Not every wild animal in distress is brought to the Outer Banks Wildlife Shelter in Newport, NC and that, in some instances, is a very good thing. Field work occasionally happens for the volunteers and staff who work there. Let’s take at look at the example that occurred last month. A gentleman called stating a baby owl was on the ground in his yard, close to the base of a tree, and he could see the Mother Owl on a branch in a neighboring tree. This was late in the evening and action had to be taken before dogs, cats or wild night time predators were out and about. We headed to the residence around seven with enough equipment to create a makeshift nest (a basket) and hoist the baby back up the tree so Mom could continue to care for him until ready to fledge. The white ball of fluff was easy to spot on the dark tree trunk and definitely not capable of flying his way out of this mess.
Although, his Mom, a very large Barred Owl, was still monitoring the situation and would surely try to fend off possible attackers, how long she could keep that up and how successful she would be averting a disastrous outcome were in question. The solution was hardly simple, but none the less, we had to get the baby as high up the tree as possible. The tree was extremely tall and there were no limbs for the first thirty to forty feet from the ground. We agreed that roping a basket and throwing the weighted, loose end of the rope over a limb close to the trunk was the best way to hoist the new nest carrying the baby owl up the tree and out of harm’s way. Getting the basket ready to hoist was a little tricky but proved to be the easiest part of the mission. Momma Owl did not object as we placed the infant Barred Owl in the basket lined with twigs and grasses, however, something soon started stirring at the end of a limb overhead. At first, I thought it might be the adult owl coming in for a closer look at what we were doing, which made me a little nervous because I forgot my hardhat. It was dark now so I used my flashlight to scan the rustling area of the tree and found another baby Barred Owl hanging upside down by one foot.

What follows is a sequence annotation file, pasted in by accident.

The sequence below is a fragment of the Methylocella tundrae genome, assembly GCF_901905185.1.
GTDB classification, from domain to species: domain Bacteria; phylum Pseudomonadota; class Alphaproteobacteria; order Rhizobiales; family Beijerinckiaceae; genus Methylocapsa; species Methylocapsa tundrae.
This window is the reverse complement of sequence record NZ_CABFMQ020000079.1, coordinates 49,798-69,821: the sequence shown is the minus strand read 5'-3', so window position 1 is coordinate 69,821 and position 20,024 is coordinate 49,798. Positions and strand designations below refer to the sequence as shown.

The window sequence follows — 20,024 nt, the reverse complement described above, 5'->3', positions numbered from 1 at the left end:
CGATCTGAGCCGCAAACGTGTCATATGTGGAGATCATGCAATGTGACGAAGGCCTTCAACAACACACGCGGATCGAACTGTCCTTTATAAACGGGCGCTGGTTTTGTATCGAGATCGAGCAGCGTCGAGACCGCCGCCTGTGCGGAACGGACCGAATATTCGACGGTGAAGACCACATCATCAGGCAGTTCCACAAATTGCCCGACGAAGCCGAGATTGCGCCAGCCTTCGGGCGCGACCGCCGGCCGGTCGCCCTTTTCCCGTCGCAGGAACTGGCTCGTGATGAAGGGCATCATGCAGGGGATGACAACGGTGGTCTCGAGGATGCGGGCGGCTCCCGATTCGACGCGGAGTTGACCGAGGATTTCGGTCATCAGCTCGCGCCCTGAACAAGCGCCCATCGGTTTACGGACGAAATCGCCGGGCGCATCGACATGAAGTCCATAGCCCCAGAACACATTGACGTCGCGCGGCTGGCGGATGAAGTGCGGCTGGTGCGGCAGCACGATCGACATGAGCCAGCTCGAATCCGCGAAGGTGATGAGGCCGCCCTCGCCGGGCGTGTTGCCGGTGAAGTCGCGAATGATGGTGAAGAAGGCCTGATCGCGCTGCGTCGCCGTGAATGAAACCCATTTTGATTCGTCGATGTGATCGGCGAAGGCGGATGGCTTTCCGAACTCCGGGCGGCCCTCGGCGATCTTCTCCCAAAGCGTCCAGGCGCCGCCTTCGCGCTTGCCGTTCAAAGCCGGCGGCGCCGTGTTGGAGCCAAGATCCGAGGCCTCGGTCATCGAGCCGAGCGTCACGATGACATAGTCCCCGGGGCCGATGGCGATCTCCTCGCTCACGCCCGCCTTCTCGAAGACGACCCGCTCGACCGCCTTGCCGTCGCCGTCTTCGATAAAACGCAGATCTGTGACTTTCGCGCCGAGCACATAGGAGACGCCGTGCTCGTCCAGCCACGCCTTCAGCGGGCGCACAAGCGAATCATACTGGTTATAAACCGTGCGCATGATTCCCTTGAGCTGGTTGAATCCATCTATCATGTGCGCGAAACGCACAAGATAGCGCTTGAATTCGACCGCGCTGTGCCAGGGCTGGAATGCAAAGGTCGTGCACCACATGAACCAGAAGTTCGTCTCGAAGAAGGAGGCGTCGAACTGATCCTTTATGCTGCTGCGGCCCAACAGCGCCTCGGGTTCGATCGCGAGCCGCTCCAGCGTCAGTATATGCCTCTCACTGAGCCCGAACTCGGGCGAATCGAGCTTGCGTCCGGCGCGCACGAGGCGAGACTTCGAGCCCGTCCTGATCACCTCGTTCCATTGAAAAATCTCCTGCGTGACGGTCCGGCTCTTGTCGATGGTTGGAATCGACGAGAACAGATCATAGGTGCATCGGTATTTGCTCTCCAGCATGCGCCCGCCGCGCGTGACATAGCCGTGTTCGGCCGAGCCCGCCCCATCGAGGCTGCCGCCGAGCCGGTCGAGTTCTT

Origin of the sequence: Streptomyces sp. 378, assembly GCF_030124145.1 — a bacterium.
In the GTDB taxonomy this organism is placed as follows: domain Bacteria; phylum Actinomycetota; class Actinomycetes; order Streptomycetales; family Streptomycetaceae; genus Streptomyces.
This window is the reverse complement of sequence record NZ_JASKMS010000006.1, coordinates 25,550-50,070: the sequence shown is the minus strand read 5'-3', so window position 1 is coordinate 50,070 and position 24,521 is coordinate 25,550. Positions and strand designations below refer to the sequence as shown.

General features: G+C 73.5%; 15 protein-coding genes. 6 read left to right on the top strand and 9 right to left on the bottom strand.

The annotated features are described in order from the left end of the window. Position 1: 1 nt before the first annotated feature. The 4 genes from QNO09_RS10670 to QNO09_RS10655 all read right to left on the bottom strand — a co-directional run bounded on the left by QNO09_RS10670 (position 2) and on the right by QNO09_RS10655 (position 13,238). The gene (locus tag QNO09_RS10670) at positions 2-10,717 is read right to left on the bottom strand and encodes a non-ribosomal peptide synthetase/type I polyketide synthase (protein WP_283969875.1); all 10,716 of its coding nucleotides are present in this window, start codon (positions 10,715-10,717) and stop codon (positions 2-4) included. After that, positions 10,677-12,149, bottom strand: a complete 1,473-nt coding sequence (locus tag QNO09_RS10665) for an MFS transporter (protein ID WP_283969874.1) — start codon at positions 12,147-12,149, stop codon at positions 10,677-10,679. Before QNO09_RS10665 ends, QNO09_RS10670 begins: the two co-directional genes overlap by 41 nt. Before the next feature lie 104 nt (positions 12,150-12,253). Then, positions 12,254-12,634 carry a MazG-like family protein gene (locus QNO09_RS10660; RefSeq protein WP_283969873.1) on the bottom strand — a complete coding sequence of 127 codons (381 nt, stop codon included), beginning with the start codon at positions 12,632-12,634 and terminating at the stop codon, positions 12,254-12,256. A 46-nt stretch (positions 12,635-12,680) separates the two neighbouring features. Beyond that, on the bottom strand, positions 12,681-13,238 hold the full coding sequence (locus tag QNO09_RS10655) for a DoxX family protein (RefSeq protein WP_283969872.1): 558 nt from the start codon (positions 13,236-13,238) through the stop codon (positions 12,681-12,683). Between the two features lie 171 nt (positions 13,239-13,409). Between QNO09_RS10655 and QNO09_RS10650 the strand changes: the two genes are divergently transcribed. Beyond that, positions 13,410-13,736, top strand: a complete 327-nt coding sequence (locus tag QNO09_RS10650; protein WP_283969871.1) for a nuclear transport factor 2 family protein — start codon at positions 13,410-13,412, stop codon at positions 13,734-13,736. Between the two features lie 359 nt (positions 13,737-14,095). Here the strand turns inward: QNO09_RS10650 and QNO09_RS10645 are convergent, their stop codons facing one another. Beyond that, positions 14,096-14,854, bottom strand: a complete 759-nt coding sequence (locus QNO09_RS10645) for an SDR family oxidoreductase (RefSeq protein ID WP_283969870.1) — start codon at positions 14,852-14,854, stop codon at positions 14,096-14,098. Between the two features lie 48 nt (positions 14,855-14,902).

His talons had grabbed a wad of leaves during his fall that he clutched for dear life, because he could not pull himself back up. We held a sheet under the baby and waited for the fall. A half hour later, we began thinking he might just be able to hang there all night. Every time he moved, struggled or spun, his talons, thankfully, tore the leaves just a little. In another fifteen minutes, the leaves finally tore through, and he tumbled through the air and into the sheet positioned for a soft landing. That baby owl was placed securely in the basket with his sibling and hoisted up the tree about fifty feet.
Mom watched the whole rescue operation play out and never displayed any aggression. We tied off the rope at the base of the tree and headed for home, a little tired, but proud we had been able to keep the family together. Early the next morning I went to the “Barred Owls down” residence to ensure our rescue efforts had been effective, and the babies were still safe. They weren’t. Both infant owls were out of the basket, and at that moment, one was on the ground, puffed up and facing off two neighbor dogs. I scooped them up and placed them in a kennel cab. Although at this age they are considered “branchers” and can crawl around in a tree by using their beak and talons, they were not sticking with the program by staying in the tree. They now had to go to the wildlife shelter. It happens that way sometimes. We set up the best case scenario for the family to stay together, but they just don’t cooperate. Owl parents usually care for their young for at least four months, but unfortunately risk factors made this particular case impossible. The babies are doing fine at the Outer Banks Wildlife Shelter, enjoying a safe haven and growing fast. Our permanent resident Barred Owl, Dinah, is fostering the two rambunctious youngsters.

Linda Bergman-Althouse
Wildlife Rehabilitator
Author of “Save Them All”
http://www.bergman-althouse.com
President, Wildlife Rehabilitators
of North Carolina, Inc. (WRNC)